Selling Tofu in the 21st Century
How is Japan's tofu industry reacting to the effects of the globalized food industry?
May 17, 2005
In Inuyama City, about 150 miles west of Tokyo, one tofu maker found a way back into the black by thinking like his Western competition.
In the hazy dark of a humid predawn, Takuji Yamato's tofu shop sits aglow among a neat row of single-story wooden houses.
All the buildings are dark except his. Inside, Yamato and his wife work quietly and methodically in the amber lights and the wafting steam.
They wear ankle-length aprons and white rubber boots, which protect them against the hot, sloshing mess of beans and soymilk that will eventually become tofu.
This is what Takuji Yamato has done for six or seven days a week for the past 40 years.
He gets up at three in the morning, starts the tofu at four A.M. and turns out hundreds of thick white curd bricks before the time most of his neighbors have even decided which socks to wear.
It's a grueling routine, but for Yamato it's about ensuring both his livelihood and tofu's place at the Japanese table.
He says, "In general, the Japanese tend to keep our cultural things to ourselves, and that's not good. With tofu in particular, the more who learn the value and the goodness of tofu ensures the tradition of tofu itself."
But the changing tastes of modern Japan threaten tradition. Yamato says that ten years ago, his sales were slipping as customers started filling their shopping carts — and bellies — elsewhere.
"There's so much variety from all over that people can choose what they want," he says. "And that was causing the biggest decline."
Like many Western countries, Japan is a nation of fast food chains, convenience stores and western-style supermarkets that sell tasty meals to go and mass-produced staples like tofu.
Tokyo-based food writer and cooking instructor Noriko Nakamura made her name by introducing Italian, American and French fare to Japanese home cooks, but according to her, they don't represent the best of the West.
Nakamura explains that "the supermarket changed our lifestyle very much. Before, when we buy something, we can ask the owner of the store about the food we want to buy. But in the supermarket, we can't ask anybody."
She also believes that mass-produced tofu takes away from the local flavor. "With local stores that sell tofu, we can ask what they make, how they cook it, or the best menu or recipe for their tofu."
According to Nakamura, supermarkets are limiting. "We can ask the vendor about the food, but in supermarkets, we can't."
With more to choose from, many Japanese — especially the young — have turned away from the tastes they grew up with and developed an appetite for Western foods.
Tomoko Nagao is the cookbook author and chef at Toraya Café, a popular sweet shop in the tony, and very Western, Roppongi Hills neighborhood of Tokyo.
Nagao is famous for making desserts that blend traditional Japanese ingredients like adzuki beans with Western ones like chocolate.
"Since McDonald's came to Japan, the choice of food has kept on expanding, never shrinking, in terms of the variety of food," Nagao says. "This is definitely the major impact we received from the United States. The prosperity of the food industry decreased the attention toward the Japanese traditional foods."
She admits that her culinary compass points to the West — she makes annual inspiration-finding trips to France and most admires the American chef Alice Waters.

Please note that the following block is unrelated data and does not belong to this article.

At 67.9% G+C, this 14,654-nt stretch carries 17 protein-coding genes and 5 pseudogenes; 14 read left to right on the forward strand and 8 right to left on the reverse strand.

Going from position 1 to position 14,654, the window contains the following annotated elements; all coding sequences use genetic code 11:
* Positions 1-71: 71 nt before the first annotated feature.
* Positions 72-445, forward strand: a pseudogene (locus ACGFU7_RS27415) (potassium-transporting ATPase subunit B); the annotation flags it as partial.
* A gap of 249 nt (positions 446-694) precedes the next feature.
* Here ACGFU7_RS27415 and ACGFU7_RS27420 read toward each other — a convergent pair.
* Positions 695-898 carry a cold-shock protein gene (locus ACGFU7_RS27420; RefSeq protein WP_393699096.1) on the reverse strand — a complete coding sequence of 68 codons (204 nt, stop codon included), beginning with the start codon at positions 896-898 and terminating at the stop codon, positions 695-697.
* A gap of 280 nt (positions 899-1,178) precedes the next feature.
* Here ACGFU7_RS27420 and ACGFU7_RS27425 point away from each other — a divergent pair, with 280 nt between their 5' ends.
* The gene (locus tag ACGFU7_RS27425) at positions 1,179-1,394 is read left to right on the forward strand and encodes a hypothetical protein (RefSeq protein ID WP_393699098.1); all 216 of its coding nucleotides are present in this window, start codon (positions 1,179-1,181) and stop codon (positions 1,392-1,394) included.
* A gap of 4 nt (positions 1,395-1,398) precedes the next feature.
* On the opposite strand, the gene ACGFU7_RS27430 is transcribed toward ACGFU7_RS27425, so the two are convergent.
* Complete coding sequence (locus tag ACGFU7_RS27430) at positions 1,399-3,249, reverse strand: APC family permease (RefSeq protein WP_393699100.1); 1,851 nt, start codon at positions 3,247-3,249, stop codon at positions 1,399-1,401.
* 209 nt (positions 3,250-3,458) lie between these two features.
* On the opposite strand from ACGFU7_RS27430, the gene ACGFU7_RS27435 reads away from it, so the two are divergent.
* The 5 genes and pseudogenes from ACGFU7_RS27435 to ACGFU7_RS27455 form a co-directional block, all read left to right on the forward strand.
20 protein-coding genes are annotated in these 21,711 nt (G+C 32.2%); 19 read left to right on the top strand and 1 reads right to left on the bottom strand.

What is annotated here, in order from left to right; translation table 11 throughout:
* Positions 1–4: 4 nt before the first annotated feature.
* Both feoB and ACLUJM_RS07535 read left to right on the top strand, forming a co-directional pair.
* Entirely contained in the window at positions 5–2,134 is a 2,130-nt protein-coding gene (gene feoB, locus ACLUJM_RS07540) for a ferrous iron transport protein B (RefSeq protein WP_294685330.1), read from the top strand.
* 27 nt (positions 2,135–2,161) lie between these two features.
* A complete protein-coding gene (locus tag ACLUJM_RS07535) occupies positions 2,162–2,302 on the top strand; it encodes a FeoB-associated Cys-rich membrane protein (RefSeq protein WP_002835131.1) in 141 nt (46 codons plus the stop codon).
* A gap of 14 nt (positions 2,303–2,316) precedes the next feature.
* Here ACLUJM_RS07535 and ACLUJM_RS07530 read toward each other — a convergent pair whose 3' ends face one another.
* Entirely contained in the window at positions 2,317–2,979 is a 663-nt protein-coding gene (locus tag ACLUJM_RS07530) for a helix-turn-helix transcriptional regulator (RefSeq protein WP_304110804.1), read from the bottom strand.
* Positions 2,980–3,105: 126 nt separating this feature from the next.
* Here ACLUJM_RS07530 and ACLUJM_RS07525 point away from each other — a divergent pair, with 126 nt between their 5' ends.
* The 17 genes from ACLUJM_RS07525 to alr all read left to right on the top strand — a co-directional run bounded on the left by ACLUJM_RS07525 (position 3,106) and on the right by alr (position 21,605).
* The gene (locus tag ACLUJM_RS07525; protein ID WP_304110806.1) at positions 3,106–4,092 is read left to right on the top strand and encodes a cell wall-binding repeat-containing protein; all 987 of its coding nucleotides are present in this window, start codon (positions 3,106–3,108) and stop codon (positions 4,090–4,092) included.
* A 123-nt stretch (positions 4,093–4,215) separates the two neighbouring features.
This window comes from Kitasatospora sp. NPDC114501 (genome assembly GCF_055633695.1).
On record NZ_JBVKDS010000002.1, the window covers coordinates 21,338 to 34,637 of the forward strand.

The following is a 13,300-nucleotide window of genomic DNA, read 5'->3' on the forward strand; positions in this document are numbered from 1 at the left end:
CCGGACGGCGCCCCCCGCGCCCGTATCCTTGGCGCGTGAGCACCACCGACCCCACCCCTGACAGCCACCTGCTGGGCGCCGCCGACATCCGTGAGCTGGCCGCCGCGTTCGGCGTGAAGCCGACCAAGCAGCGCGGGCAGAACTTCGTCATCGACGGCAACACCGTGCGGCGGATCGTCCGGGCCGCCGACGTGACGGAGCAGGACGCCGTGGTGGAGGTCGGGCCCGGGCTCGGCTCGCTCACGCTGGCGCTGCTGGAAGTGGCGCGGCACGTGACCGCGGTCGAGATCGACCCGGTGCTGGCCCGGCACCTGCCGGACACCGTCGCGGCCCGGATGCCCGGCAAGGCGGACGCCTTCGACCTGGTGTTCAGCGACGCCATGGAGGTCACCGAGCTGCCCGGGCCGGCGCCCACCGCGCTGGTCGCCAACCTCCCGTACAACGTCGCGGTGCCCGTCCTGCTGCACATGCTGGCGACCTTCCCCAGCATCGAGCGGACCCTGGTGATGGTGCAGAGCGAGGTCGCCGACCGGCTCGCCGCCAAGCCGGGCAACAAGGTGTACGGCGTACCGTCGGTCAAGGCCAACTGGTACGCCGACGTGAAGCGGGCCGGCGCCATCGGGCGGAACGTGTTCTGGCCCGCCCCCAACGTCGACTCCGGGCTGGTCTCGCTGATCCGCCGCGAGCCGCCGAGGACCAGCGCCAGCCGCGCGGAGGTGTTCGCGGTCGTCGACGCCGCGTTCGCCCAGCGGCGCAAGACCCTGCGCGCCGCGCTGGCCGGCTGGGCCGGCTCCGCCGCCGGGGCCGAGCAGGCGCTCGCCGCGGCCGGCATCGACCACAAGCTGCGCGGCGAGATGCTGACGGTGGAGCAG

But she's bothered by what she calls the "oversupply" of Western foods on the Japanese market.
"I don't know if it's good or bad for Japanese people. Now we have too much access to foreign foods. It's fun, but at the same time we have a tendency of losing our roots, of what we had in the past. I think too many choices are available."
But back in Takuji Yamato's shop, there's no such thing as too many choices. To stem dwindling sales and get his customers back, Yamato decided to steal a page from the competitor's handbook.
He gave his customers more to choose from, adding unexpected flavors and creating tofu with a more novelty appeal.
If bacon ranch dressing could move more burgers, why couldn't some fiery, sweet wasabi do the same for bean curd?
“At first, a lot of people didn’t know what it was," he says. "But little by little, it built up a following. Now people come for those specific kinds of tofu.”
His best sellers include black sesame tofu, which tastes like peanut butter custard.
There are also grass green avocado, deep purple-flecked shiso leaf and whole grain millet tofus. They did the trick — and Yamato's sales rebounded.
"The new kind of products have a greater appeal with the younger people and since there’s a feeling of going back to traditional things, the new twist has become kind of cool for the young people," he explains.
"So lately, there’s been more and more young people coming, not just the older people for the traditional kind of tofu.”
Yamato knows that modern Japan's fickle palate means there's no guarantee that his latest twist on tofu will hold its appeal. But he's heartened by history.
Tofu has secured its place in the Japanese diet for more than 1,100 years, well before fast food and convenience stores landed on Japan's shores.
Yamato thinks that bodes well for its future, too.
"Although a little bit worried, I thought about the whole history of tofu and they’ve been making tofu for thousands of years. So, in that context, it’s probably not going to disappear," he says.
"And if I do a good job making good tofu, people will come, and that will be my spot in the tofu cycle.”
Independent Writer and Producer Most recently, Kelly Jones was the senior associate producer of NPR’s program The Connection, produced at WBUR in Boston. A 2004 Media Fellow with the Japan Society of New York, she is currently writing a book and producing a series of radio stories about the clash of globalization and tradition at […]